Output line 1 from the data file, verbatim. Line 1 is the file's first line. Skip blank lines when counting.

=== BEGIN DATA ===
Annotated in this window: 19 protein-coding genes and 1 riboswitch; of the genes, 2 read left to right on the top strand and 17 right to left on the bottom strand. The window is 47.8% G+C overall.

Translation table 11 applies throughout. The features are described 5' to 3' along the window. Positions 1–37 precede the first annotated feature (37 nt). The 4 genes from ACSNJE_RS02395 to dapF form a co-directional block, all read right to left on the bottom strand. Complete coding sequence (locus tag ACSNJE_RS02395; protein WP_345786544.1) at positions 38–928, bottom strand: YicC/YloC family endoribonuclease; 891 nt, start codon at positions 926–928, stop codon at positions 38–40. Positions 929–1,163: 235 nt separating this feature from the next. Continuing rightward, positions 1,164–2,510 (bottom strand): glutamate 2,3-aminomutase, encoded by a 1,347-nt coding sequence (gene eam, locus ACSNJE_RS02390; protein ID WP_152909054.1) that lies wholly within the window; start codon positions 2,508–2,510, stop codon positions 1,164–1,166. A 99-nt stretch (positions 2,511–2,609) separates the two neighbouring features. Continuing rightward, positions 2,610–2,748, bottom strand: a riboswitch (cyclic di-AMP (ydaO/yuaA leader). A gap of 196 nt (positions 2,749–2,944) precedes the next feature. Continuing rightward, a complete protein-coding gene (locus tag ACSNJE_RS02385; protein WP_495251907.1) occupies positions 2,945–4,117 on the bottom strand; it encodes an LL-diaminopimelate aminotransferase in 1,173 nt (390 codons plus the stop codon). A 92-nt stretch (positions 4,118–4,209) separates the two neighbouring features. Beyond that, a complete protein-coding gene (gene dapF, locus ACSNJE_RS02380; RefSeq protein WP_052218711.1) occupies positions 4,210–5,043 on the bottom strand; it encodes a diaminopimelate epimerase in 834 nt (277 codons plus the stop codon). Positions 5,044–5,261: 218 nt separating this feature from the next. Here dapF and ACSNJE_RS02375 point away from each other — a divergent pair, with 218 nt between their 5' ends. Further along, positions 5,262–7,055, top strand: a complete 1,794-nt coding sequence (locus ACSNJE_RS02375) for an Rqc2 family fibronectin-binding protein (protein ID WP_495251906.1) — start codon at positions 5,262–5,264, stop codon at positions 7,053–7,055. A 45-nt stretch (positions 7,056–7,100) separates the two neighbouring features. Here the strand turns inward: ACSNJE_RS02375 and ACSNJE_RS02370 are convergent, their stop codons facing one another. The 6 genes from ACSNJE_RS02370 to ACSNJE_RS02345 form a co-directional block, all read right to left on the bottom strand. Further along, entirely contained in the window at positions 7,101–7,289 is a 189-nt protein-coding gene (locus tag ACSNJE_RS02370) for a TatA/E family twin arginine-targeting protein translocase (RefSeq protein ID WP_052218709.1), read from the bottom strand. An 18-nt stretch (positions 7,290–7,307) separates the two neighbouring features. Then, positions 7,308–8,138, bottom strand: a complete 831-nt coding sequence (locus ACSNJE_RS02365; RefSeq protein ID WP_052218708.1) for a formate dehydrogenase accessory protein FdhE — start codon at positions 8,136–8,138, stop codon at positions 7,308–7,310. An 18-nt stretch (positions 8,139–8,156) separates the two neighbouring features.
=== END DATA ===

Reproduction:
Annotated in this window: 19 protein-coding genes and 1 riboswitch; of the genes, 2 read left to right on the top strand and 17 right to left on the bottom strand. The window is 47.8% G+C overall.